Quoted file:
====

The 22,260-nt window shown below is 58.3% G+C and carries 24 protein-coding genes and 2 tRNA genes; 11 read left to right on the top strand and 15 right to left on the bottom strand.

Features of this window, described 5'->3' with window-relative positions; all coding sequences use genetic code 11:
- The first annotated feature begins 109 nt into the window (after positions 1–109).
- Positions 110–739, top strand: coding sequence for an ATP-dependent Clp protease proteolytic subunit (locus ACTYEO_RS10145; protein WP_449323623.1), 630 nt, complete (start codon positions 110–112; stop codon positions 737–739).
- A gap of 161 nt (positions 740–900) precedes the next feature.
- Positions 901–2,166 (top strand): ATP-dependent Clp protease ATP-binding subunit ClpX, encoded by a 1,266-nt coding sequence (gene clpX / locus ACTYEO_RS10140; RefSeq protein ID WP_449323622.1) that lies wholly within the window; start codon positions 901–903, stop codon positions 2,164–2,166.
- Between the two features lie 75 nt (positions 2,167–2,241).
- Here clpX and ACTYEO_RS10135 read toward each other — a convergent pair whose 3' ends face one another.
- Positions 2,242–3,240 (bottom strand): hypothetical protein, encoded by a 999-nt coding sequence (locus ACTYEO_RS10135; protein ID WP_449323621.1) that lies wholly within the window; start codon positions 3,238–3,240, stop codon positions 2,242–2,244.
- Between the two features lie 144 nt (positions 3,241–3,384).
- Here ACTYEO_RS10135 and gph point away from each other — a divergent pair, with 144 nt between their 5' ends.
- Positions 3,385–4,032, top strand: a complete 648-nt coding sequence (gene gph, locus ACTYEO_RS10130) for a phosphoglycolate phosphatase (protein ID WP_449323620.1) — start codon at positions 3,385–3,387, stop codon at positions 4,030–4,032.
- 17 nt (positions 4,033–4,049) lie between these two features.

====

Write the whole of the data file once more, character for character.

The 22,260-nt window shown below is 58.3% G+C and carries 24 protein-coding genes and 2 tRNA genes; 11 read left to right on the top strand and 15 right to left on the bottom strand.

Features of this window, described 5'->3' with window-relative positions; all coding sequences use genetic code 11:
- The first annotated feature begins 109 nt into the window (after positions 1–109).
- Positions 110–739, top strand: coding sequence for an ATP-dependent Clp protease proteolytic subunit (locus ACTYEO_RS10145; protein WP_449323623.1), 630 nt, complete (start codon positions 110–112; stop codon positions 737–739).
- A gap of 161 nt (positions 740–900) precedes the next feature.
- Positions 901–2,166 (top strand): ATP-dependent Clp protease ATP-binding subunit ClpX, encoded by a 1,266-nt coding sequence (gene clpX / locus ACTYEO_RS10140; RefSeq protein ID WP_449323622.1) that lies wholly within the window; start codon positions 901–903, stop codon positions 2,164–2,166.
- Between the two features lie 75 nt (positions 2,167–2,241).
- Here clpX and ACTYEO_RS10135 read toward each other — a convergent pair whose 3' ends face one another.
- Positions 2,242–3,240 (bottom strand): hypothetical protein, encoded by a 999-nt coding sequence (locus ACTYEO_RS10135; protein ID WP_449323621.1) that lies wholly within the window; start codon positions 3,238–3,240, stop codon positions 2,242–2,244.
- Between the two features lie 144 nt (positions 3,241–3,384).
- Here ACTYEO_RS10135 and gph point away from each other — a divergent pair, with 144 nt between their 5' ends.
- Positions 3,385–4,032, top strand: a complete 648-nt coding sequence (gene gph, locus ACTYEO_RS10130) for a phosphoglycolate phosphatase (protein ID WP_449323620.1) — start codon at positions 3,385–3,387, stop codon at positions 4,030–4,032.
- 17 nt (positions 4,033–4,049) lie between these two features.